Through the Lens: Kathy Triolo
Special to The Union
It’s no wonder Kathy Triolo is elected president of the Nevada County Camera Club. After years of adventure and pursuit of career and family, Kathy returned to the passion she had as a 7-year-old kid with a Brownie camera, and reignited it into a stunning photography presence. Her reentry is highlighted by the multi-award winning “Starry Night at the Fair.” Competing with thousands of photographers statewide, she won the coveted Best of Show in Photography at the California State Fair (2018) and received the Golden Bear award (a bronze casting of the California state bear symbol). After that, she won first place and Best of Division at the Nevada County District Fair. This photo represents her mastery of digital photo processing with the compositing of three photos into one — can you recognize them? Before I reveal her technique, consider her beginnings, which became a basis for photographic achievement.
BACK TO THE BEGINNING
While a teen, Kathy kept photographically active and built a dark room for processing color slides, the then affordable medium. Although growing up in San Francisco provided unlimited subject matter, especially for the “street photography” genre, going off to college expanded her view. Humboldt State University offered a photography major and enabled a year of travel abroad; Europe and Israel were her photographic school ground. But the Eureka area also offered photo opportunities. The early photo “Fishing in Eureka” (1973) is delightful and shows her sense of humor with two fishermen appearing to abandon ship at day’s end.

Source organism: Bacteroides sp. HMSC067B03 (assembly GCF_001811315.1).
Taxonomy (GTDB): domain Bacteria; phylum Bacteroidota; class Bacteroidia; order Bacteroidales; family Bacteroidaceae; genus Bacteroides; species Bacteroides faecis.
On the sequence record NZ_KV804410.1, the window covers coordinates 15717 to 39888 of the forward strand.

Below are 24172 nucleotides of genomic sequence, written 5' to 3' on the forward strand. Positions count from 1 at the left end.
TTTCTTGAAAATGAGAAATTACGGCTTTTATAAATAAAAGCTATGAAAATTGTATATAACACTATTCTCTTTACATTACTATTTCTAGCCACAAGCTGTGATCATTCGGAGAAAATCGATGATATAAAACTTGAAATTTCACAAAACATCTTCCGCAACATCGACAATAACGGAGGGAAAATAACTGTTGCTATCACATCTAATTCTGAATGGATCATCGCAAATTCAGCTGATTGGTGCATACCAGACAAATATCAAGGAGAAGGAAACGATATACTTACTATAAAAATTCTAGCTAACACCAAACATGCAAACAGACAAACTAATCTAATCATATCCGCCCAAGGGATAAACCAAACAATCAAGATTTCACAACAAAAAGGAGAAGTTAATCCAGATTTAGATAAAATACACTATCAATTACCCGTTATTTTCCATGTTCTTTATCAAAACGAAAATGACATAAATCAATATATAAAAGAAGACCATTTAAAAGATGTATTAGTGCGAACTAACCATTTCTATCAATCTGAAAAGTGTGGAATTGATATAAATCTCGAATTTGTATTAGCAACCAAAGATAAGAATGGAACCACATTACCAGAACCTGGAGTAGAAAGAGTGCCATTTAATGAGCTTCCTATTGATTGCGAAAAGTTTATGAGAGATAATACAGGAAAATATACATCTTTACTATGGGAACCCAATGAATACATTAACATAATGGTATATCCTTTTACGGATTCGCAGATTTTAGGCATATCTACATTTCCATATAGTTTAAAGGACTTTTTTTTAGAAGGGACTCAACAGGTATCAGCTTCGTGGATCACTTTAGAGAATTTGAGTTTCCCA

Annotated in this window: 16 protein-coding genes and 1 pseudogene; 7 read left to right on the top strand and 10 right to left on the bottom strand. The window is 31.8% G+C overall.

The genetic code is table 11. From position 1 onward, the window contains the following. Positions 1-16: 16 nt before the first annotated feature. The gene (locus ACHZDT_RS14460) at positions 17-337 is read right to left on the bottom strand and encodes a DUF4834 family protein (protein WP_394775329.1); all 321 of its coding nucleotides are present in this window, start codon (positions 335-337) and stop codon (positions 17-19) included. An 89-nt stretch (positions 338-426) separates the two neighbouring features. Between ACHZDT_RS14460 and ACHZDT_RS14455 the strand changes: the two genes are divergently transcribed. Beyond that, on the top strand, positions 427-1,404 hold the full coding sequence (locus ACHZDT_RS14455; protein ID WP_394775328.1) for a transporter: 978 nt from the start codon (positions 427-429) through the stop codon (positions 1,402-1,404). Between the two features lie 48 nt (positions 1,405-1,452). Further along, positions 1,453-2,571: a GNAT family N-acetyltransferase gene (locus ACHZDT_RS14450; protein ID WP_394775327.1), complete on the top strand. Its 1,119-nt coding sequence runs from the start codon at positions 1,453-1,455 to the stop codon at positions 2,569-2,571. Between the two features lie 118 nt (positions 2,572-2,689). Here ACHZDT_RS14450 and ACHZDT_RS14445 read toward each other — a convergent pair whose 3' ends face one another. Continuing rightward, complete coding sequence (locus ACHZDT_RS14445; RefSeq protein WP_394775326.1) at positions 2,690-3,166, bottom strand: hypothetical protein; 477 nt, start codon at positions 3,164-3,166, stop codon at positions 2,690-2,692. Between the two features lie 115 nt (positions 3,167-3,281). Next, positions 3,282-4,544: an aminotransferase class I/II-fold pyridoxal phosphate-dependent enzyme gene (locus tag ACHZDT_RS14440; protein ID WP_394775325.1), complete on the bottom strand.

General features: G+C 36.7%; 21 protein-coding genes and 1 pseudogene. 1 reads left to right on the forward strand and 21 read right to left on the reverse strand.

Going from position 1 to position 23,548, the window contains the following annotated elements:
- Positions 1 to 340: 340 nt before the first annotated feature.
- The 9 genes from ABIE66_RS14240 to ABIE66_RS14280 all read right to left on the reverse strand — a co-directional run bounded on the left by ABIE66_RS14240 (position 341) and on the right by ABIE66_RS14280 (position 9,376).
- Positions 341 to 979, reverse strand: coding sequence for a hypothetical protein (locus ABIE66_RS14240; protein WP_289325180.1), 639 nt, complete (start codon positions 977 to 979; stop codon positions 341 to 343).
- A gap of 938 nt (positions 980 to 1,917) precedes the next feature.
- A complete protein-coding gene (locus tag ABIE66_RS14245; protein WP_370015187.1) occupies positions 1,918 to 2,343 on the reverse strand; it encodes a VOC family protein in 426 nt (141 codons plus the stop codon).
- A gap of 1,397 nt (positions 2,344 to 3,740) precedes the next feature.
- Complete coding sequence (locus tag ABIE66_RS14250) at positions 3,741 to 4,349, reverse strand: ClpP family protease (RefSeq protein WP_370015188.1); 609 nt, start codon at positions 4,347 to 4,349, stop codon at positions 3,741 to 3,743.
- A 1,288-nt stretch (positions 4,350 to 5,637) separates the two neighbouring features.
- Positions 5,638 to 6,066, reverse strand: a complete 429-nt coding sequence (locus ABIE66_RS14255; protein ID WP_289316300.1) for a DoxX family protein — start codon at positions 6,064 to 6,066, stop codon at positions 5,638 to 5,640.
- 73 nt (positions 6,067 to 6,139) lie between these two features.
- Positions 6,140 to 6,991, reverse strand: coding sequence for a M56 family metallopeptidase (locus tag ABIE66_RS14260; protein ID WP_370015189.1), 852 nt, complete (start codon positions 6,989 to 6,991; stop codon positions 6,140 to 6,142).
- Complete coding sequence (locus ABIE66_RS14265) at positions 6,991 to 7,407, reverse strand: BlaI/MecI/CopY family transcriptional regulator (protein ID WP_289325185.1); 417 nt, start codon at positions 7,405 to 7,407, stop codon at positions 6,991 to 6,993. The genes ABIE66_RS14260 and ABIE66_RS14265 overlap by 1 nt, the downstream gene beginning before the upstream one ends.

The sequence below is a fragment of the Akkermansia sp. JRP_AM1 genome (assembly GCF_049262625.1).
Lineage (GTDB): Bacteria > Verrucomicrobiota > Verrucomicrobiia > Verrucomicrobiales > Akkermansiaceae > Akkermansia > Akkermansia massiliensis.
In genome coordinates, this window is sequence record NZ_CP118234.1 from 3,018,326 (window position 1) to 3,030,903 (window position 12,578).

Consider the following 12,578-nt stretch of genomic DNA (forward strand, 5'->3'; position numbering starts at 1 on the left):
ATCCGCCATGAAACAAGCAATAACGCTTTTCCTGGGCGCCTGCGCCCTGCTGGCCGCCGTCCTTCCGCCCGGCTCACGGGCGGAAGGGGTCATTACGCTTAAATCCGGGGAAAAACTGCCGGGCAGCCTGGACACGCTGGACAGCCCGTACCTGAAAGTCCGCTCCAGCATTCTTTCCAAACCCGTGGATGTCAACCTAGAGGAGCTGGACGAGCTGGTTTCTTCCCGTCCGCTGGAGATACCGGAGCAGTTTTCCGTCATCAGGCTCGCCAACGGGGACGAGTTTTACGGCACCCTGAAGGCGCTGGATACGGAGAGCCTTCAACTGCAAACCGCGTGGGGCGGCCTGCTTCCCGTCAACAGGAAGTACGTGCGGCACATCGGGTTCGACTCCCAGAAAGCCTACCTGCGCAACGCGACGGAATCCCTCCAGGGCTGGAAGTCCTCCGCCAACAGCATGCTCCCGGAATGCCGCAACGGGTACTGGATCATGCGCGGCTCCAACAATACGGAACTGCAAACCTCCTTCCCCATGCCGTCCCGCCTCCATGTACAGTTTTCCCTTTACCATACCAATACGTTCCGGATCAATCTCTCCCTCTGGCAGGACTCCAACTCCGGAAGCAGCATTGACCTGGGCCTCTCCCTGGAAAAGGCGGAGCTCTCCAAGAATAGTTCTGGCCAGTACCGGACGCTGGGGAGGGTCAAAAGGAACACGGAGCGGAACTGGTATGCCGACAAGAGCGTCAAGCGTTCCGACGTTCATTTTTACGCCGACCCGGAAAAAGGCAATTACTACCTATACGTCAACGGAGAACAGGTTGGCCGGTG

However, a photography major didn’t look like a viable career path, so Kathy got a degree in psychology. Well, psychology didn’t look very promising either without an advanced degree, so she went on to get a master’s in rehabilitation counseling at San Francisco State University. You might wonder what this has to do with photography, but studying human behavior does influence one’s photographic sensitivity. Kathy took her counseling work very seriously. For example, she took a challenging position doing psychiatric triage in locked wards in Redwood City, and San Jose. Experiencing the depths of human behavior can deepen one’s sensitivity to photographic subjects. Consider this photo of “Rodney,” juried into the California State Fine Arts Exhibition at the State Fair. This portrait has enduring appeal arising from portraying life’s struggle in the spirit of the great master painters, like Rembrandt.
TRAVELING FAR AND NEAR
Kathy and her camera (and her husband) have traveled to the far reaches of the world which often inspires her to combine photos from totally different locations (photographers call it “compositing,” using software such as Photoshop). Recently, she developed a noir theme to the delight of many subjects who ended up in exotic settings. This example, “A Night in Barcelona,” has a sinister couple (taken in Kathy’s studio) on the streets of Barcelona, Spain. Staging photos like this is not only intriguing but entertaining.
With Kathy’s penchant for travel we are fortunate to have her home in Nevada City for this interview. But the real reason for her availability is not so fortunate: COVID-19, which has halted most travel. Earlier this year, when the pandemic wreaked travel havoc, she and her husband almost didn’t make it back home. She laments, “We travelled a long way to Sydney, Australia, for a Royal Caribbean cruise to New Zealand only to find out that the borders had closed right before we sailed.” They had to quickly fly back, leaving Australia just in time.